Assisted Suicide Definition Essay Topics

The Right to Physician Assisted Suicide Essay

590 Words3 Pages

Assisted suicide, by definition, is suicide facilitated by another person, especially a physician, in order to end the life of a patient suffering from an incurable or life-threatening illness. Ever since its first use in the 1970s, physician assisted suicide has been a topic of much controversy in the modern world. Issues surrounding the life or death of a person come with many sensitive areas of concern, including financial, legal, ethical, spiritual, and medical matters. Today, physician assisted suicide has only been legalized in two states while many other states have been fighting to pass or amend the Death with Dignity Act. But while some may say that physician assisted suicide is immoral and impractical because it deserts the hope…show more content…

Assisted suicide, by definition, is suicide facilitated by another person, especially a physician, in order to end the life of a patient suffering from an incurable or life-threatening illness. Ever since its first use in the 1970s, physician assisted suicide has been a topic of much controversy in the modern world. Issues surrounding the life or death of a person come with many sensitive areas of concern, including financial, legal, ethical, spiritual, and medical matters. Today, physician assisted suicide has only been legalized in two states while many other states have been fighting to pass or amend the Death with Dignity Act. But while some may say that physician assisted suicide is immoral and impractical because it deserts the hope for further healing, patients who are at death’s door should have the right to die with dignity with the aid of a practicing physician as an alternative to continually living with the burden of a terminal illness. Allowing physician assisted suicide to be an option for terminally ill patients alleviates the suffering that they may have to endure. How can the government make a decision to keep aching patients from alleviating their pain? The incident of Matthew Donnelly illustrates the perfect case of a patient whose suffering had gone on too long: Matthew’s job of working with x-ray research had left him with skin cancer that slowly deteriorated his entire body. With an estimate of only a year left to live, Matthew Donnelly laid in

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Physician Assisted Suicide


Physician Assisted Suicide (PAS) has long been an issue of intensive debate. Given a broad range of involved stakeholders – including, but not limited to, patients, physicians, families, nurses and courts – PAS has often been discussed in a multitude of perspectives, mainly ethical, medical and legal. Further, surveys and comparative studies show nonconsensual applications across practices and boundaries. This paper, accordingly, aims to problematize PAS as ethically demoralizing, medically inappropriate and legally indefinite.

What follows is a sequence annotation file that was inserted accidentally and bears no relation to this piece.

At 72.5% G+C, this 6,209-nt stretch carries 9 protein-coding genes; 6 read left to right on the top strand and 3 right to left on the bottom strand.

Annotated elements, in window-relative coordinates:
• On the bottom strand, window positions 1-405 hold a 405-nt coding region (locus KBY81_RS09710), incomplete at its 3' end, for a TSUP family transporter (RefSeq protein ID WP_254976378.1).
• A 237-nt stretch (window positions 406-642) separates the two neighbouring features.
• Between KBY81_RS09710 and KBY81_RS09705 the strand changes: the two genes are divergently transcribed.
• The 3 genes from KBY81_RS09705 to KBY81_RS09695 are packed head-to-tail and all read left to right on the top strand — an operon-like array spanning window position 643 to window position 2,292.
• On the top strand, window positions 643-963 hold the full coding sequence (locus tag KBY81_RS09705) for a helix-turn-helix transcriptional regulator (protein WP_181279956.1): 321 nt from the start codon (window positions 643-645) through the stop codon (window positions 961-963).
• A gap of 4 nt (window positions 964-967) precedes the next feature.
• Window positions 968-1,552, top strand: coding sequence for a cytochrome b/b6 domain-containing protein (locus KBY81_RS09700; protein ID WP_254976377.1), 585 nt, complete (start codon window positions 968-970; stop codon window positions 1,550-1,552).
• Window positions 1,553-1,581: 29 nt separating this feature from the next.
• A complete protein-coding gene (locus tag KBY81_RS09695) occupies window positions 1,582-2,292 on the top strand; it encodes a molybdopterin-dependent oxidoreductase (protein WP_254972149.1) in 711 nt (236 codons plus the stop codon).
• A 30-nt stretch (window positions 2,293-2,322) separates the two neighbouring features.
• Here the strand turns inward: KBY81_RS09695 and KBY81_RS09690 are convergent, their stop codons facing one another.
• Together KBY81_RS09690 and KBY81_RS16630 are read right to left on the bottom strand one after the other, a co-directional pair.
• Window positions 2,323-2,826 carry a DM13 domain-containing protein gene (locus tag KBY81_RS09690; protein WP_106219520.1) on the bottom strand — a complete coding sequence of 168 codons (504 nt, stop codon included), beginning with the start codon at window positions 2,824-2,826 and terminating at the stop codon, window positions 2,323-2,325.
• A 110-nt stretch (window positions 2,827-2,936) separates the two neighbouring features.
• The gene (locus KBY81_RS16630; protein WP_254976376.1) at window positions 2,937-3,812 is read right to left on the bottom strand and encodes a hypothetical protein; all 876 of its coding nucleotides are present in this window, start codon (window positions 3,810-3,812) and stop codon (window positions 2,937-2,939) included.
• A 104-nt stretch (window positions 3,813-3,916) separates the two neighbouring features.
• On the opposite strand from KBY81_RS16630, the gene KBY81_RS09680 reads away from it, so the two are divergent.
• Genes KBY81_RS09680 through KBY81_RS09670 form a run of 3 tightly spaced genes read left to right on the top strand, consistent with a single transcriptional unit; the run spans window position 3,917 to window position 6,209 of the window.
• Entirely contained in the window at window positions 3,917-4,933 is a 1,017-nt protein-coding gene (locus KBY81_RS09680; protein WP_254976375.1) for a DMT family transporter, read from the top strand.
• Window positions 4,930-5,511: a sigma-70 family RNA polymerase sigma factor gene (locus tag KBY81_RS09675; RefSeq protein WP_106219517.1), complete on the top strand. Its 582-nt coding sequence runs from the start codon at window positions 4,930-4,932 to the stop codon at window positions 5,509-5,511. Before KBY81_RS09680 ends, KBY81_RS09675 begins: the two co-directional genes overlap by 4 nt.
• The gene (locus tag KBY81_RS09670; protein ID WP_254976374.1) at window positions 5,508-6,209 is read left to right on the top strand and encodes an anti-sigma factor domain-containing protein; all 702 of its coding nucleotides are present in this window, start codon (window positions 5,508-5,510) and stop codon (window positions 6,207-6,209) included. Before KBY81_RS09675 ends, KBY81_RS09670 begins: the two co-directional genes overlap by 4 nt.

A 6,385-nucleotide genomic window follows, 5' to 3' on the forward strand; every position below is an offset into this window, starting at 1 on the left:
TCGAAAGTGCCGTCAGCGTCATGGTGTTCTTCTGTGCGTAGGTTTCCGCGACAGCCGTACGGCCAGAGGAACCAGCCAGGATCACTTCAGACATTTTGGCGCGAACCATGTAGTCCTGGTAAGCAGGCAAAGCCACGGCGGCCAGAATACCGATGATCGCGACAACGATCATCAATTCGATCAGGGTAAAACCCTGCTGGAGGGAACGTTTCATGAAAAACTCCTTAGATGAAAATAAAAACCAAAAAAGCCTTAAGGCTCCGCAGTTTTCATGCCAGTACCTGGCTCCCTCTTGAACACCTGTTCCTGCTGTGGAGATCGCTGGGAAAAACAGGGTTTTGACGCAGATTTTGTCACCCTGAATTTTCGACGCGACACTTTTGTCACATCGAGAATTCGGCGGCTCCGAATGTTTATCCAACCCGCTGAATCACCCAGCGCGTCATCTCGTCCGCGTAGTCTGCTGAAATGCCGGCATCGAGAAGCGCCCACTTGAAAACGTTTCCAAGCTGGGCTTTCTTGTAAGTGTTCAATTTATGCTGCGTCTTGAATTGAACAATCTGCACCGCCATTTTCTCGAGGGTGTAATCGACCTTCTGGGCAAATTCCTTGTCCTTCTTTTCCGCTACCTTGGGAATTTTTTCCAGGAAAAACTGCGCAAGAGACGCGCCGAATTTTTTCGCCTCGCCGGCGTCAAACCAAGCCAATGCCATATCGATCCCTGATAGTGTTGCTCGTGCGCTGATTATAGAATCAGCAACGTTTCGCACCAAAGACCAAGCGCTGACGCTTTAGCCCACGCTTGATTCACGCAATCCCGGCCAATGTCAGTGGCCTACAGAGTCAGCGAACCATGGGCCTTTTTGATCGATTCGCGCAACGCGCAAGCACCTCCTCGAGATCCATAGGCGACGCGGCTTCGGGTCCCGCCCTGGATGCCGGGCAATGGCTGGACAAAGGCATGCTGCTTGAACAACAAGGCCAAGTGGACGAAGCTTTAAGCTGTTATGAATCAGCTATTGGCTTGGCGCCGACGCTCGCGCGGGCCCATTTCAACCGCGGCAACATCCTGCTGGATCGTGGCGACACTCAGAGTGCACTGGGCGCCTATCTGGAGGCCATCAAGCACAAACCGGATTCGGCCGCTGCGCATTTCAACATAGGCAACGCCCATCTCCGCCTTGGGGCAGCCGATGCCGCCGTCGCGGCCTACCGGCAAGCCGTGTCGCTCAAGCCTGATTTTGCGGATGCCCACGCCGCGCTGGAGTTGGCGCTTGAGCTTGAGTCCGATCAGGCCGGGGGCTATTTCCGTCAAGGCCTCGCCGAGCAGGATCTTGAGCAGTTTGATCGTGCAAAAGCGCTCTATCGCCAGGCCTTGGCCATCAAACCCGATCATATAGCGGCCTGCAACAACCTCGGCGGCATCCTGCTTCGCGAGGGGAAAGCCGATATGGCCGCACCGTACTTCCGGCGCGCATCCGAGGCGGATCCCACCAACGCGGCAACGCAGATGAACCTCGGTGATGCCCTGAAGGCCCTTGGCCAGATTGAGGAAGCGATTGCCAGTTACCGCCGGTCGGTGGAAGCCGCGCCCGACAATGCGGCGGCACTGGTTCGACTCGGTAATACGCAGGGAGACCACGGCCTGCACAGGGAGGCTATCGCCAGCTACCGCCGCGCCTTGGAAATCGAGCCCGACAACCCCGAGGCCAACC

Against a broad definition of PAS as a practice which ranges between euthanasia and withdrawal of life-sustaining treatment, ethicality of PAS practices has long been in question. Given patient differential attitudes towards PAS and palliative options, ethicality has been a major factor in PAS decision-making. Moreover, actual application of PAS laws in specific constituencies has only highlighted concerns of weighing options and reasons in PAS decision-making – hence much exacerbating ethicality of PAS, particularly so when family members are central to decision-making process. Medically, physicians are hard-pressed between inadequate care skills for dying patients, shifting care strategy from treatment to PAS and double effect principle and, not least, better physician-patient communication as regards death institutionalization. Additionally, PAS stakeholders – essentially, families and courts – further problematize physicians' capacity for a well-balanced decision accounting for patient's need for pain relief and legal considerations of PAS decisions. Consequently, PAS decision-making becomes a complex process whereby physicians are no longer bound by sheer medical reasons for PAS but also must factor in a complex set of variables all contributing to final decision-making.


Legally, PAS is, at best, divisive. Although, PAS is legal in few US constituencies, PAS legality is even more controversial when compared to cross-border constituencies. Patient attitude – a compelling factor in PAS decision-making – further complicates PAS legal considerations. Ostensibly, legalization is not enough for final decision making given different attitudes patients adopt on PAS. In constituencies where PAS is legalized, patients' attitudes based on medical (pain), human rights (freedom of choice), religious and moral factors seem central to final decision, notwithstanding legality status. Hence, PAS legal status – practically applied or not – in some constituencies does not guarantee consensus among stakeholders on whether palliative care methods should be pursued or not as opposed to PAS decisions.


In conclusion, Physician Assisted Suicide remains a highly problematic issue ethically, medically and legally. Due to a multitude of compelling factors and a broad range of stakeholders, PAS requires frequent reviews by highly representative panels in order to particularize, manage post-PAS and elaborate future decisions.


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